Stories from our new year: 2016
Stories from our new year: 2018

Stories from our new year: 2017

Chris Overland
Chris Overland - "I entered world that was utterly different"


2 January 2017 - The shock of the new (Chris Overland)

On New Year's Day, I sit before my computer contemplating the fact that it is now some 48 years since I first set foot in Papua New Guinea. It seems a very long time ago that I first walked down the stairs from an Ansett Airlines Boeing 727 and made my way across the shimmering tarmac towards a somewhat dilapidated terminal building at Jackson's Field.

In doing so, I entered a world that was utterly different to anything I had experienced before, in which I would do, hear and see things that were beyond my wildest imaginings. It was as if I had been suddenly transported to a place and time that was not quite of this world.

As I subsequently discovered, I had indeed been catapulted back in time in more ways than one, not least because I was amongst peoples who were the living embodiment of humanity's (mostly) distant past. Because, like most Australians of my age, I was a naive, semi-educated idiot, I naturally failed to truly grasp the full significance of what had occurred until long afterwards.

At the time, I only recall marvelling at the differentness of PNG and, to my shame, feeling a bit superior because I represented "civilisation". Oh, the folly and arrogance of youth! I had only the dimmest insight into what was happening to the people of PNG, who were in the middle of a veritable maelstrom of change and disruption, as their ancient cultures and traditions crashed head long into ideas, knowledge and technologies that were, for them, little short of magical.

Now, I am amazed by the intelligence, resilience, fortitude and adaptability with which the Papua New Guinean people embraced the changes imposed upon them. Their collective decision to go with the changes rather than blindly oppose them are what made it possible for a mere handful of kiaps to exert control over the country.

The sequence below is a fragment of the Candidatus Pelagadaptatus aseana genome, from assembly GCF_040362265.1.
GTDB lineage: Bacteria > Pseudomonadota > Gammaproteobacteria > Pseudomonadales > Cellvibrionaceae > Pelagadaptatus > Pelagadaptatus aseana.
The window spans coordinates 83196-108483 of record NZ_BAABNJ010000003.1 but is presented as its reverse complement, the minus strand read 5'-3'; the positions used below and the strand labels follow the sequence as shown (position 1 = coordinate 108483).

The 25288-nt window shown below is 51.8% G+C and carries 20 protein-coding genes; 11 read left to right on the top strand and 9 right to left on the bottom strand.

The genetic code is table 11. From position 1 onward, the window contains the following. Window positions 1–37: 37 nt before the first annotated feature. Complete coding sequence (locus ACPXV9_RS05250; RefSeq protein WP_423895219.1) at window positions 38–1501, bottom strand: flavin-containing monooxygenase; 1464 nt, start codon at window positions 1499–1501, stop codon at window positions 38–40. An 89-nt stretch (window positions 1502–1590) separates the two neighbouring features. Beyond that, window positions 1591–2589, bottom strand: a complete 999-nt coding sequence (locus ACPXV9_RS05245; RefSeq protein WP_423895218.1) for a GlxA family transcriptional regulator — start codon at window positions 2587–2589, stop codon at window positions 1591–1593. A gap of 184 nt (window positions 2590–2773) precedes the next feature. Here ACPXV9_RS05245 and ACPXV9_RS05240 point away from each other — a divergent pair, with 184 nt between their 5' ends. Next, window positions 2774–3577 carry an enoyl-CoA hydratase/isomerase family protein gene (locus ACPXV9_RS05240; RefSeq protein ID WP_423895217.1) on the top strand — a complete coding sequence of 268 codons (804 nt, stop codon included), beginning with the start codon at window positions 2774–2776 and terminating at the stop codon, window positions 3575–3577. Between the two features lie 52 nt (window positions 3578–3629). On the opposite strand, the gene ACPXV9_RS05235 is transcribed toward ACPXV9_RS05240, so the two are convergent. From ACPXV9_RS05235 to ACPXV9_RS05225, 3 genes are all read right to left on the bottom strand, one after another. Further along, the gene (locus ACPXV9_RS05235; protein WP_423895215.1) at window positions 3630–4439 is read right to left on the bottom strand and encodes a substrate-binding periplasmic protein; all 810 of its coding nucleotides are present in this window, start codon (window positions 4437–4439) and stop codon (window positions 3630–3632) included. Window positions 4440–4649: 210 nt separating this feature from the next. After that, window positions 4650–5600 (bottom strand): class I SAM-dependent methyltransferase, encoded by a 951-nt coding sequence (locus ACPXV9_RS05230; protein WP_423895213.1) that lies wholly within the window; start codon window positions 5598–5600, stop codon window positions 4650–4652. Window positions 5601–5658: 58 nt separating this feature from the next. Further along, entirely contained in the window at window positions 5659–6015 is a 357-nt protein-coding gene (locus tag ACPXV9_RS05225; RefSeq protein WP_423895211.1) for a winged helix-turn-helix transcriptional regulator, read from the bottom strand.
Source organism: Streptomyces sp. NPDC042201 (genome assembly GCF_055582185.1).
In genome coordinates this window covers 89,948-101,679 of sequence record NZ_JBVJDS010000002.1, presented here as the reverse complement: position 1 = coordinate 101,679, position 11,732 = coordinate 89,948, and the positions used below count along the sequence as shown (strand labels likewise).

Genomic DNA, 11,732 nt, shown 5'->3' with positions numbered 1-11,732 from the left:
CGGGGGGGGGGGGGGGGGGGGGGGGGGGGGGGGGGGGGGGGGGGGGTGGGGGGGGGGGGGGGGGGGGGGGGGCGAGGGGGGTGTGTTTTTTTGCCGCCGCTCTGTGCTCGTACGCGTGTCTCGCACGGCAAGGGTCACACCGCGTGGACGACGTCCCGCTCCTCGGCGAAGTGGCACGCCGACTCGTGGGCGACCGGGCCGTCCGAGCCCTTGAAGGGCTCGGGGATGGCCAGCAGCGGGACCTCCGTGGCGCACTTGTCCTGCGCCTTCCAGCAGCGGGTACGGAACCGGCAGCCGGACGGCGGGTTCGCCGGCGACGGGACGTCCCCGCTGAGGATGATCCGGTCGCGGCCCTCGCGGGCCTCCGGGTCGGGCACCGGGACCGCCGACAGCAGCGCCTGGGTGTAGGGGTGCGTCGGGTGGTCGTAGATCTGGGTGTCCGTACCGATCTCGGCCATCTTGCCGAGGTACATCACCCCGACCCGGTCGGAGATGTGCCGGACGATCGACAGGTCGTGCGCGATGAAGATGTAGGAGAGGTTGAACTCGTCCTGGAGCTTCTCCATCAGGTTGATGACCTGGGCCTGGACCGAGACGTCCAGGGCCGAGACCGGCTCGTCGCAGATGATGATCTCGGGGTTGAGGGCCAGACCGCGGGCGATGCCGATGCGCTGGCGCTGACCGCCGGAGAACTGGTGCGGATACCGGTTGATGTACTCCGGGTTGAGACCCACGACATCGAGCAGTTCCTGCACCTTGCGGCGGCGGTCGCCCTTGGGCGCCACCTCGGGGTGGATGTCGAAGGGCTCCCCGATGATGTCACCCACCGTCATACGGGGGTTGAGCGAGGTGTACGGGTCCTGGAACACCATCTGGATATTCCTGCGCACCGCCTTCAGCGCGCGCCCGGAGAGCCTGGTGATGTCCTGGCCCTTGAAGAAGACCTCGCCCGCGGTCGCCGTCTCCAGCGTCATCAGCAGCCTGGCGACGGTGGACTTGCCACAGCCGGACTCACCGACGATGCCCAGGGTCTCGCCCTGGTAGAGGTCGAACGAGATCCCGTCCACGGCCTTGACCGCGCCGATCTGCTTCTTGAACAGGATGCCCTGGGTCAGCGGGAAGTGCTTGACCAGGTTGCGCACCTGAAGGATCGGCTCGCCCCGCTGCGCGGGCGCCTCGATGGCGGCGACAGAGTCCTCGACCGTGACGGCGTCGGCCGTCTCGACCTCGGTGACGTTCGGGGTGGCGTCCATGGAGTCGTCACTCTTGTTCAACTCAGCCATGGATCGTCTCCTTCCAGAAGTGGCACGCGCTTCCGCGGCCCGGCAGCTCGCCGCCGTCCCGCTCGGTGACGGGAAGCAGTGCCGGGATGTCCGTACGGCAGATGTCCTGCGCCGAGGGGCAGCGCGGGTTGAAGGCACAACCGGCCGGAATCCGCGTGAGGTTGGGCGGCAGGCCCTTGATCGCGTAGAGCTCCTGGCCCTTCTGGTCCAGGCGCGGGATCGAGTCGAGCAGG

We ex-kiaps do, I think, fancy ourselves as a special breed and there is some truth in that idea. There has seldom been a stranger collection of adventurers, misfits and restless souls to end up effectively running a country. However, no amount of arduous and, sometimes, truly courageous patrol work could or should have allowed a few hundred of us to govern the lives of millions of people.

I think that the truth is that the people of Papua New Guinea decided to endure us because they judged the actual and potential advantages to be worth the annoyance involved. This is the only way that I can explain how a 19 year old from Murray Bridge could get away with sometimes behaving like a feudal lordling in medieval England without wearing an axe behind the ear.

That said, because we were mostly Australians, we carried with us an instinctive tendency towards egalitarianism. I think that this gave rise to unique form of colonialism that was at once patronising and condescending, yet mostly motivated by genuine concern for Papua New Guineans.

Basically, most kiaps believed that the country had a vibrant future if and when its full potential could be realised. I thought then as I think now, that had PNG been a state of Australia, it would now be the richest state, not to mention the most beautiful by far.

I think that it is very telling that, at no stage, did I or any kiap I knew, consider that Australia "owned" Papua New Guinea. We always knew that we were merely there for the time being, not forever. And so it proved.